If there is a new and creative way to teach a concept, count on Kimberly Peterson to find it. Peterson is known throughout the Willow Springs community as an engaging teacher who adds her own spin to every topic she teaches. From science experiments to wax museums to biography writing, she brings a sense of fun to even the toughest-to-learn lessons.  But her real talent is how she relates to her students. She knows them — what they do when they aren’t in school and all their hobbies and interests. Tough moments don’t deter her, either. No matter how difficult the day may have been, she shows up the next day with a smile on her face, ready to do it again. Her sense of humor helps her colleagues, as well. “Every teacher knows how valuable a laugh is at the right time,” said another Willow Springs teacher. “I look forward to teaching with her every day and I know her students adore her.”  

Stephanie Nasser

Albion

Albion Middle students may enter Stephanie Nasser’s classroom with some sense of worry they won’t be able to meet her high expectations — but they always leave feeling resilient and proud. Colleagues say that Nasser balances high expectations with warmth, love, and positivity, and students leave her class knowing that they can do hard things. One parent says this about her daughter’s experience in Nasser’s class: “My daughter hated English before Ms. Nasser’s class. At the beginning, she said: ‘Ms. Nasser is pushing us too hard and expects too much.’ Now she loves it and has even bumped up her English testing scores by a lot!” Nasser joined Albion’s faculty in 2017 and has elevated and invigorated the school community. “Students who get her as a teacher are the luckiest of all,” says Principal Eric Gardner. “She runs a tight ship that accomplishes the crucial job of preparing them for high school.”

Wenrui Chen

Butler

Wenrui Chen makes every student feel as if they belong in his class. Teens in his Chinese DLI class also say he makes them laugh — which is quite the compliment coming from middle schoolers.  His is not an easy class but Chen kindly guides them through the intricacies of learning the global language.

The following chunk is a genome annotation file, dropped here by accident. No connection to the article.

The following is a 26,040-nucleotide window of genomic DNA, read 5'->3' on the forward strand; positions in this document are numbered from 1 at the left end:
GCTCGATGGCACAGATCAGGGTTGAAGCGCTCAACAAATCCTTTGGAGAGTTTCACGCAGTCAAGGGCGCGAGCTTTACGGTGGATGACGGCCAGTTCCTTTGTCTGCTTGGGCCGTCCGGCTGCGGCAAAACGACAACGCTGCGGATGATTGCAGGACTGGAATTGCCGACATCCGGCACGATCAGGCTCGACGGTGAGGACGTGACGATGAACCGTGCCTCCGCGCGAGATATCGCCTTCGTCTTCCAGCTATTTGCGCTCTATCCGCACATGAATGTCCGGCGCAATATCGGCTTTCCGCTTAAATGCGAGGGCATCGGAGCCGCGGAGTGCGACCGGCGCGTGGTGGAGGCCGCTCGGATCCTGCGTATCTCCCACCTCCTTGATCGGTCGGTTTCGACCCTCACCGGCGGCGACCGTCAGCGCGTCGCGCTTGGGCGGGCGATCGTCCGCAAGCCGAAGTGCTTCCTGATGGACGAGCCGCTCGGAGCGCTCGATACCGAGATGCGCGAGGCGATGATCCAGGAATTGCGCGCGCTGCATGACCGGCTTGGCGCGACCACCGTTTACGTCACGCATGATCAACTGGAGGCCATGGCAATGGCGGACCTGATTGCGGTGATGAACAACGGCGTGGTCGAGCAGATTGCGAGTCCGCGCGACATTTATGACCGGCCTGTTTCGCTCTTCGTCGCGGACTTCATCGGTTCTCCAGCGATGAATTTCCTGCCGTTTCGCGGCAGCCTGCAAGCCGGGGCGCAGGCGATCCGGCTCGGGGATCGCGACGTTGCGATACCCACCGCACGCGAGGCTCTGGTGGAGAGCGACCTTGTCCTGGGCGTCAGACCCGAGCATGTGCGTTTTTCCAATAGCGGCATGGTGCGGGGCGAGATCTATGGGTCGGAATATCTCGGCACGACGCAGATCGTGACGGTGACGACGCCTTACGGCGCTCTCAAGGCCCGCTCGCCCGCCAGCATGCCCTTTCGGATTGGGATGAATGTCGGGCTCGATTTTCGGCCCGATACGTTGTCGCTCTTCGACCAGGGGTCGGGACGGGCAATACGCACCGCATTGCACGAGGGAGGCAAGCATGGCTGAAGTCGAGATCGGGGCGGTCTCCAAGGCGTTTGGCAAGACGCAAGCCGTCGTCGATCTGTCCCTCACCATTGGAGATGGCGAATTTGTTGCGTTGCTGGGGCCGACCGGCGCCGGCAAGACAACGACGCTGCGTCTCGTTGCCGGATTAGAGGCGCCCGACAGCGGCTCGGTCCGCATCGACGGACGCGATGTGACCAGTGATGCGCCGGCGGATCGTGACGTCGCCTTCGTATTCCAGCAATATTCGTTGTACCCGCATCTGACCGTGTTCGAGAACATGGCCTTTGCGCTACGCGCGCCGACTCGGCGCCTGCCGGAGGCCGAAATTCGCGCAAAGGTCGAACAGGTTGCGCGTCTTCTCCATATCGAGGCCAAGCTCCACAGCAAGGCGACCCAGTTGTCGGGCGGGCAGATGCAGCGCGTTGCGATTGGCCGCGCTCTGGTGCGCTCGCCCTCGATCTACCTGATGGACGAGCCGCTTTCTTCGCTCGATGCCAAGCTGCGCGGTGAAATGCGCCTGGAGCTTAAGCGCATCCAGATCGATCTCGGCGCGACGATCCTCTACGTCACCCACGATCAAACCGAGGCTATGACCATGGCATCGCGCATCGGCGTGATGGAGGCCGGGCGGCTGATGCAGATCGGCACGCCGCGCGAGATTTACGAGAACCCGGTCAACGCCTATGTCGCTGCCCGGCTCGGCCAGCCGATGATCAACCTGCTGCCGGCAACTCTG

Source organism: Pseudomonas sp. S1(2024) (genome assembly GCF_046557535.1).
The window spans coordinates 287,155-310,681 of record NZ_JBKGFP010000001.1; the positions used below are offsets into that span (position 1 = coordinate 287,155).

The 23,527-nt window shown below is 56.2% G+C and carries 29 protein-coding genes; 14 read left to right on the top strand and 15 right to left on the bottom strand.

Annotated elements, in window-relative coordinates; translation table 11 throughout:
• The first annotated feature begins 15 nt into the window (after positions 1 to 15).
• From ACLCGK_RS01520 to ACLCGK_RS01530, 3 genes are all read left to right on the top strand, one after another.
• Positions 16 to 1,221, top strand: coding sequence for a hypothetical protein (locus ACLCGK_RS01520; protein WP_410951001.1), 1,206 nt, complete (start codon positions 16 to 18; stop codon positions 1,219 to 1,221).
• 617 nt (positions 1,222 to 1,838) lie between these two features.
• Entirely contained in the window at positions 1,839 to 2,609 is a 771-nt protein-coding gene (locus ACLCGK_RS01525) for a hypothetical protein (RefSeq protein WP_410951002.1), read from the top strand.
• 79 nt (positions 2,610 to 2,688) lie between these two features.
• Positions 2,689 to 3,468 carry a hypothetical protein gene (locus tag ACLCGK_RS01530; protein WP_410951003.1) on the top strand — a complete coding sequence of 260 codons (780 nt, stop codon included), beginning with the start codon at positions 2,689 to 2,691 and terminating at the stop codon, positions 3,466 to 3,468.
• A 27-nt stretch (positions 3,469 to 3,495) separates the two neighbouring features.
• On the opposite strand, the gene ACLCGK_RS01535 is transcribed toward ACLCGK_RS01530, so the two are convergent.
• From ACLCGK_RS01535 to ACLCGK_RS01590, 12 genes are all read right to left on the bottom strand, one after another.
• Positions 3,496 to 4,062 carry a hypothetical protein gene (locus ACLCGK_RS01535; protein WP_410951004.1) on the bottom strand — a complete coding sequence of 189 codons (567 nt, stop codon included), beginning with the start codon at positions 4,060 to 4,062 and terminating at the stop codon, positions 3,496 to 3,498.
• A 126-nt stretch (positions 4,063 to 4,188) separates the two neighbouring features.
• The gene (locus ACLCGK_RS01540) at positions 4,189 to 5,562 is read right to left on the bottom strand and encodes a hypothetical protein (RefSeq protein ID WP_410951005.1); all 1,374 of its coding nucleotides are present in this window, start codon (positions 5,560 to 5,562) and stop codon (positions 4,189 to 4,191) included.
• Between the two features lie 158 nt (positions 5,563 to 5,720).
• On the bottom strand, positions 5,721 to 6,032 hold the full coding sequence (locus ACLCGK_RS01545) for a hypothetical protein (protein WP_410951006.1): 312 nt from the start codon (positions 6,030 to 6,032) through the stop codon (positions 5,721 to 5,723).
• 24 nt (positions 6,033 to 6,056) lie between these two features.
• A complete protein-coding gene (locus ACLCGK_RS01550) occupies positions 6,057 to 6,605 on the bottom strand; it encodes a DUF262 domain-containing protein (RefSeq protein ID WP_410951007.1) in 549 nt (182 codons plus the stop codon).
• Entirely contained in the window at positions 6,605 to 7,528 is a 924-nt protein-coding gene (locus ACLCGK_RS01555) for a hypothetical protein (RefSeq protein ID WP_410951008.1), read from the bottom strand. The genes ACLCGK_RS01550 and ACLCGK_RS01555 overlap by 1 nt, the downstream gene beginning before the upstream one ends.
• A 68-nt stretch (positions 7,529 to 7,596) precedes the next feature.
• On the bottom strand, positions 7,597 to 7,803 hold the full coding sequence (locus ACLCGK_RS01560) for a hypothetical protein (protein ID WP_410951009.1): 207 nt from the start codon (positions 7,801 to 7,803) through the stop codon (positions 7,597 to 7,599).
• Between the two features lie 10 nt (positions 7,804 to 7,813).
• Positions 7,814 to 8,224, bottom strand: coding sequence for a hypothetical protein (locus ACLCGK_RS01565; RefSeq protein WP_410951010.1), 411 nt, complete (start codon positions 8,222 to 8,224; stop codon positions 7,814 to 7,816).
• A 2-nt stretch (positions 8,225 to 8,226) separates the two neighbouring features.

He also is  known to bring out a guitar to help students learn the language through song.  Students want to say “Xièxiè” — or thank you —  to Chen for allowing them the freedom to learn in ways that interest them and encouraging them when they struggle. His students also praise him for allowing them second chances. It’s interesting to note that nearly all of Chen’s multiple nominations for the Teacher of the Year award came from his students. Wrote one student in her nomination:  “Mr Chen helps us understand what he is teaching and is very kind while doing it — which can be really hard considering our class.”  

Ellie Seaborn

Draper Park

Ellie Seaborn’s science class is a home away from home for many Draper Park Middle students. Even with nearly 200 students, she’s found a way to connect with each one. She knows their interests and often asks about their families. When she’s not at Draper Park, she’s volunteering at an elementary school, and connects her science curriculum with what the younger students are learning so they get excited about taking science classes in secondary school. “Ms. Seaborn is the most amazing teacher I have ever had,” said one student. “She has explained the most confusing things in the most easy way. She really is an amazing teacher and deserves this award.” Colleagues say she’s a true champion for her students and colleagues alike. She helps fellow teachers play to their own strengths while being an efficient and respectful team lead. Said one colleague:  Every student, every school, every district needs a teacher like Ellie Seaborn.